I also assume that the proof is set in some axiomatic system $A,$ since I do not know how to do proofs outside of any axiomatic system.

So we either have that $Q$ is always true under $A,$ or $Q$ is not always true under $A.$

Case 1

If $Q$ is always true under $A,$ and $Q$ leads to a contradiction, then $A$ is an inconsistent system. It really is not suitable for any kind of proof, including proof by contradiction.

Case 2

If $Q$ is not always true under $A,$ then either $Q$ is entailed by the axioms $A$ together with the assumption $P$ (but not by $A$ alone) or $Q$ is not entailed by the axioms $A$ together with the assumption $P.$ Let's split this case into two sub-cases.

Case 2a

If $Q$ is not entailed by the axioms $A$ together with the assumption $P,$ then $Q$ represents an unwarranted assumption that we made. This makes the proof invalid even if its conclusion is true. Our human fallibility makes it possible for such things to happen. It is possible to introduce such an assumption into a direct proof as well, making it equally invalid.

Case 2b

If $Q$ is entailed by the axioms $A$ together with the assumption $P$ but not by $A$ alone, then $P$ indeed is necessary in order to arrive at the contradiction, and the theorem is provable. But if $Q$ really is instrumental in making some of the steps in the proof, and we were not aware of this fact, then I think again we have an invalid proof of a true conclusion. Again, this is a possible result of human fallibility that can also happen in direct proofs.


Taking all the cases together, there really are only two ways for a proof by contradiction to go wrong. One is if we are working with an inconsistent set of axioms, which is very bad news altogether. The other is if we have an unjustified step somewhere in the proof.

An example of an "unjustified step" occurred famously in Andrew Wiles's first announcement that he had proved Fermat's Last Theorem. Someone (actually, I think multiple people) found a mistake in the proof he presented. After he made a considerable additional effort, he was finally able to present a proof without that mistake, and this proof was accepted.

Some comments under the original question raised the issue of how we check the intermediate steps of a proof by contradiction, claiming that it is easier to check the steps in a direct proof since their conclusions are all true.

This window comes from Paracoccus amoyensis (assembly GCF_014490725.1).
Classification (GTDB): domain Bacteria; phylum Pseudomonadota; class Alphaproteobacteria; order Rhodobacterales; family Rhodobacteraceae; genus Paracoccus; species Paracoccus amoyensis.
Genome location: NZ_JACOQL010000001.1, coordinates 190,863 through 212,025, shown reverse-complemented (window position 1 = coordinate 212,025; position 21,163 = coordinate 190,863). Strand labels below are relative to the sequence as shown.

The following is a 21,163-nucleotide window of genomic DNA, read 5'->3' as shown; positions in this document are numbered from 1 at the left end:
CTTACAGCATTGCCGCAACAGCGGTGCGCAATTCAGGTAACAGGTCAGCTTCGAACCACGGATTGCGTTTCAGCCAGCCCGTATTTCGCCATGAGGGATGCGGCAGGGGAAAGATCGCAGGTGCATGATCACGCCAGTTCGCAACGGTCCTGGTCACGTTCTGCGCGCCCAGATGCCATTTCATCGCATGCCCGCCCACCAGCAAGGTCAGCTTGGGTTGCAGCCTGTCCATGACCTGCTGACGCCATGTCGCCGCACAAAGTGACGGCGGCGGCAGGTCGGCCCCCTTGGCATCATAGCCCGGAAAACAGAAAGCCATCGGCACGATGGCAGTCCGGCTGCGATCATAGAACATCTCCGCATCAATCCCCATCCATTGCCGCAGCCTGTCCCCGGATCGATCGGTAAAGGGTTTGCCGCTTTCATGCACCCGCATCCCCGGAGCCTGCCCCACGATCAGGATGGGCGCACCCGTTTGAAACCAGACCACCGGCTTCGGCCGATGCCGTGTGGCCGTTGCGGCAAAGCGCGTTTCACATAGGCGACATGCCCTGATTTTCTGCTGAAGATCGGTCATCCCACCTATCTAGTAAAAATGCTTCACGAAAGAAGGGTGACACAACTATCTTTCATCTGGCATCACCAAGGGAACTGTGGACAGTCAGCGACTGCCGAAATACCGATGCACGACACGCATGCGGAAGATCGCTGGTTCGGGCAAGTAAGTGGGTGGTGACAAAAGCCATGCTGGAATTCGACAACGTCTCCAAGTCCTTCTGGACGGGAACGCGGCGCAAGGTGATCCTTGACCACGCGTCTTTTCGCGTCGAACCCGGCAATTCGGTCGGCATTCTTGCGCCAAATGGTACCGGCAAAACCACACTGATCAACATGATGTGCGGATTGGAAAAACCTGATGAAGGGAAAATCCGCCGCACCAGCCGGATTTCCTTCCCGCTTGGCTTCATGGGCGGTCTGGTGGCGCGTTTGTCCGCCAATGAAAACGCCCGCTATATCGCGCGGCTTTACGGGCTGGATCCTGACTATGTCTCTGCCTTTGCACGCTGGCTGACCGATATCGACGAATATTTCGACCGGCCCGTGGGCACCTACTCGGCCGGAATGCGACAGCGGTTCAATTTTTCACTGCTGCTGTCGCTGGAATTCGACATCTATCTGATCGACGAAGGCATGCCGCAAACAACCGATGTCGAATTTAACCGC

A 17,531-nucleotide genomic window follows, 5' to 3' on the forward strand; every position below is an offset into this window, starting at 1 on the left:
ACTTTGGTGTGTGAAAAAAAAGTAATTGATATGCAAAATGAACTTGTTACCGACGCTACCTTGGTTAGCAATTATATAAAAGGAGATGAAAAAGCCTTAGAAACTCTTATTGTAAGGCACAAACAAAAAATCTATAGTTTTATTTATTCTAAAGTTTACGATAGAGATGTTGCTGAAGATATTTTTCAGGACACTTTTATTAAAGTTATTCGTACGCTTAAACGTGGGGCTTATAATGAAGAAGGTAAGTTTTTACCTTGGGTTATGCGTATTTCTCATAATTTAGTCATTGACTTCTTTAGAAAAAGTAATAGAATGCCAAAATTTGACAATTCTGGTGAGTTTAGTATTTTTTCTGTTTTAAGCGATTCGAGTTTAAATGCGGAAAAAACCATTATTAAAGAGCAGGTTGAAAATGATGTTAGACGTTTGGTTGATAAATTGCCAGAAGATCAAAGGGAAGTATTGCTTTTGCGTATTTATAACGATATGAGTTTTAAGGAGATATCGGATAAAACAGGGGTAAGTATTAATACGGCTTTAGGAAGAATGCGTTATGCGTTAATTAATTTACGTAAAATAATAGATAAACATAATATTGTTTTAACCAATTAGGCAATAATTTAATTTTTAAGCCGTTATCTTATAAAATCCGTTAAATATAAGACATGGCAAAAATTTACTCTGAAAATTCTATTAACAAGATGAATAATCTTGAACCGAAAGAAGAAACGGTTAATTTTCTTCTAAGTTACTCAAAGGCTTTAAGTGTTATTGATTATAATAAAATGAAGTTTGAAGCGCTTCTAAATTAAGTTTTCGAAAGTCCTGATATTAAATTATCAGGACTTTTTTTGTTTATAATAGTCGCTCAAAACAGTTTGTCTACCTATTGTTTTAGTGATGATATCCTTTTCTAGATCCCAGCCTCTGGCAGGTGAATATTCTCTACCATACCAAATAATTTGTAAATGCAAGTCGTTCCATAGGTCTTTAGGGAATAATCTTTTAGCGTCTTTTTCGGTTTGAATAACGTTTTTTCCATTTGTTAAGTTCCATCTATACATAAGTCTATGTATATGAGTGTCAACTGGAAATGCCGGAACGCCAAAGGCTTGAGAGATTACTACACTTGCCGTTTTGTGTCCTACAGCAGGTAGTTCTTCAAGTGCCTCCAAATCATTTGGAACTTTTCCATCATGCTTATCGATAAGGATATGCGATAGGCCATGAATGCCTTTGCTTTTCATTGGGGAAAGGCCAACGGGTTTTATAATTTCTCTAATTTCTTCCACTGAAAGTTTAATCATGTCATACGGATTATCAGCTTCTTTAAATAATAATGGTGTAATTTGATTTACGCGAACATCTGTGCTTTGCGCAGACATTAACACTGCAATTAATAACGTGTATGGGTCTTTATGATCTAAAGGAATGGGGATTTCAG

Things that we want to prove typically have the form $S\implies T,$ for which a direct proof typically involves assuming $S$ and then showing that $T$ follows. In the intermediate steps of the proof, we have some facts that depend on $S,$ which we cannot "check" by simply observing that they are true; we can check them by verifying the logic in every step leading up to that part of the proof, or we can check them by coming up with an alternative proof showing that they follow from $S.$

We may also introduce some known facts (which do not depend on $S$) in the course of the proof, which we can check simply by verifying that they are true facts.

A third possibility is that we derive something from $S$ that we could have known to be true without assuming $S.$ This is wasteful; we could improve the proof by simply introducing these facts as known without showing a logical derivation from $S.$

The same things happen in proof by contradiction. We will have some steps that we can check only by checking every step in the logic leading up to them or by devising an alternative proof, we may have known facts that we can check more easily, and we may even have wasted effort by deriving something from our (false) assumption that we could have simply brought in as a known fact.

David K
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  • In your particular sense, yes a conditional statement may be difficult to check if the condition is rarely (or never) satisfied. But if you interpret [proofs as games](http://math.stackexchange.com/a/1782071/21820) (see the comments under it), every use of LEM invokes an oracle. If the proof is purely intuitionistic, then the Refuter can be constructively satisfied by the Prover's justification. If LEM is used, then it falls apart because the Prover is claiming a disjunction without having justified either. In this precise sense a direct proof is interactively checkable. See also BHK. =) – user21820 Oct 09 '17 at 04:38

It is not that by $P\Rightarrow \bot$ (the symbol $\bot$ denotes contradiction) we assume $\neg P$ just because it seems there is something "wrong" with $P$. It is more that we cannot avoid it anyway.

Either the contradiction arises from $P$ and it would be reasonable to assume $\neg P$, or the contradiction remains when removing $P$, but then the already existing inconsistent axiom system suffices to prove $\neg P$ (as well as $P$) using the principle of explosion. So in either way, adding $\neg P$ is reasonable $-$ or at least not more inconsistent as the axiom system itself.

M. Winter